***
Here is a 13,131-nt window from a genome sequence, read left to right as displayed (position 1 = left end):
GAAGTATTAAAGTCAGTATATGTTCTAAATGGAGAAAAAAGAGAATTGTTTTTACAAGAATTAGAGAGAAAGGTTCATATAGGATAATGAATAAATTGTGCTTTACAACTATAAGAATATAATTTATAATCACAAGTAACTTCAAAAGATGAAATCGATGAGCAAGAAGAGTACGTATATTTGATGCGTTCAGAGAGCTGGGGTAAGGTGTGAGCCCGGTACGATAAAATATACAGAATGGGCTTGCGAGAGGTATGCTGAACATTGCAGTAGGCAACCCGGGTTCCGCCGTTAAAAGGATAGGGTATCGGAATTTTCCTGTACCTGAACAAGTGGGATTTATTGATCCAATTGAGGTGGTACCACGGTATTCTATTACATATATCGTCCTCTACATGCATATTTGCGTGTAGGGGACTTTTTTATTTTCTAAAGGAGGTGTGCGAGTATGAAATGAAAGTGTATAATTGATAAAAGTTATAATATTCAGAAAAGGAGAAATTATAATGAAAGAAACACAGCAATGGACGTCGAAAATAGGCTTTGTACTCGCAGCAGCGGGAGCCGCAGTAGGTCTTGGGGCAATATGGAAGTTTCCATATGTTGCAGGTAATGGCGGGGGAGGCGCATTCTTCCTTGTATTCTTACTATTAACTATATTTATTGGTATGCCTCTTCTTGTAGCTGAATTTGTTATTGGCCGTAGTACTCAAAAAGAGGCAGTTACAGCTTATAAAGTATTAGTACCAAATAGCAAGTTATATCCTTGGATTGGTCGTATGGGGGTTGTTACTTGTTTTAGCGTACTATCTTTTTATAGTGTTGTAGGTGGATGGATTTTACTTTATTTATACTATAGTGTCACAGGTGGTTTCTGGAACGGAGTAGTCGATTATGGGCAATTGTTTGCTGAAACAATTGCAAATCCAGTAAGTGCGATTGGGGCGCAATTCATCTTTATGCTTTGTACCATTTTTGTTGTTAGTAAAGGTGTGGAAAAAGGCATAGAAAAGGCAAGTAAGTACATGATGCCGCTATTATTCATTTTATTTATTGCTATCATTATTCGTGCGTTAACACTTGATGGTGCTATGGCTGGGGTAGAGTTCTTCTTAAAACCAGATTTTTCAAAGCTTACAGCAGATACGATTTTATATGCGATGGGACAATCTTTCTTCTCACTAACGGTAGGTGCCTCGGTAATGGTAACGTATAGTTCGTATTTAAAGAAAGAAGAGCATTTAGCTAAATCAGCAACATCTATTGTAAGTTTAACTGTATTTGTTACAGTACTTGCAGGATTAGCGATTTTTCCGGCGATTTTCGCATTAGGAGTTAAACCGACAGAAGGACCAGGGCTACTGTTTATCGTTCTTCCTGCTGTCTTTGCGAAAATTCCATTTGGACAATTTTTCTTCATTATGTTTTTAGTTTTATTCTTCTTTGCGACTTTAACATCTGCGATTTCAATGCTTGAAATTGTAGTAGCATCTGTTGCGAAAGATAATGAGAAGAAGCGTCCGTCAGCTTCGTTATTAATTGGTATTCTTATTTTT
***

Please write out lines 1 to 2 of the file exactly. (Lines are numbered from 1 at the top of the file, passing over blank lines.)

Here is a 13,131-nt window from a genome sequence, read left to right as displayed (position 1 = left end):
GAAGTATTAAAGTCAGTATATGTTCTAAATGGAGAAAAAAGAGAATTGTTTTTACAAGAATTAGAGAGAAAGGTTCATATAGGATAATGAATAAATTGTGCTTTACAACTATAAGAATATAATTTATAATCACAAGTAACTTCAAAAGATGAAATCGATGAGCAAGAAGAGTACGTATATTTGATGCGTTCAGAGAGCTGGGGTAAGGTGTGAGCCCGGTACGATAAAATATACAGAATGGGCTTGCGAGAGGTATGCTGAACATTGCAGTAGGCAACCCGGGTTCCGCCGTTAAAAGGATAGGGTATCGGAATTTTCCTGTACCTGAACAAGTGGGATTTATTGATCCAATTGAGGTGGTACCACGGTATTCTATTACATATATCGTCCTCTACATGCATATTTGCGTGTAGGGGACTTTTTTATTTTCTAAAGGAGGTGTGCGAGTATGAAATGAAAGTGTATAATTGATAAAAGTTATAATATTCAGAAAAGGAGAAATTATAATGAAAGAAACACAGCAATGGACGTCGAAAATAGGCTTTGTACTCGCAGCAGCGGGAGCCGCAGTAGGTCTTGGGGCAATATGGAAGTTTCCATATGTTGCAGGTAATGGCGGGGGAGGCGCATTCTTCCTTGTATTCTTACTATTAACTATATTTATTGGTATGCCTCTTCTTGTAGCTGAATTTGTTATTGGCCGTAGTACTCAAAAAGAGGCAGTTACAGCTTATAAAGTATTAGTACCAAATAGCAAGTTATATCCTTGGATTGGTCGTATGGGGGTTGTTACTTGTTTTAGCGTACTATCTTTTTATAGTGTTGTAGGTGGATGGATTTTACTTTATTTATACTATAGTGTCACAGGTGGTTTCTGGAACGGAGTAGTCGATTATGGGCAATTGTTTGCTGAAACAATTGCAAATCCAGTAAGTGCGATTGGGGCGCAATTCATCTTTATGCTTTGTACCATTTTTGTTGTTAGTAAAGGTGTGGAAAAAGGCATAGAAAAGGCAAGTAAGTACATGATGCCGCTATTATTCATTTTATTTATTGCTATCATTATTCGTGCGTTAACACTTGATGGTGCTATGGCTGGGGTAGAGTTCTTCTTAAAACCAGATTTTTCAAAGCTTACAGCAGATACGATTTTATATGCGATGGGACAATCTTTCTTCTCACTAACGGTAGGTGCCTCGGTAATGGTAACGTATAGTTCGTATTTAAAGAAAGAAGAGCATTTAGCTAAATCAGCAACATCTATTGTAAGTTTAACTGTATTTGTTACAGTACTTGCAGGATTAGCGATTTTTCCGGCGATTTTCGCATTAGGAGTTAAACCGACAGAAGGACCAGGGCTACTGTTTATCGTTCTTCCTGCTGTCTTTGCGAAAATTCCATTTGGACAATTTTTCTTCATTATGTTTTTAGTTTTATTCTTCTTTGCGACTTTAACATCTGCGATTTCAATGCTTGAAATTGTAGTAGCATCTGTTGCGAAAGATAATGAGAAGAAGCGTCCGTCAGCTTCGTTATTAATTGGTATTCTTATTTTT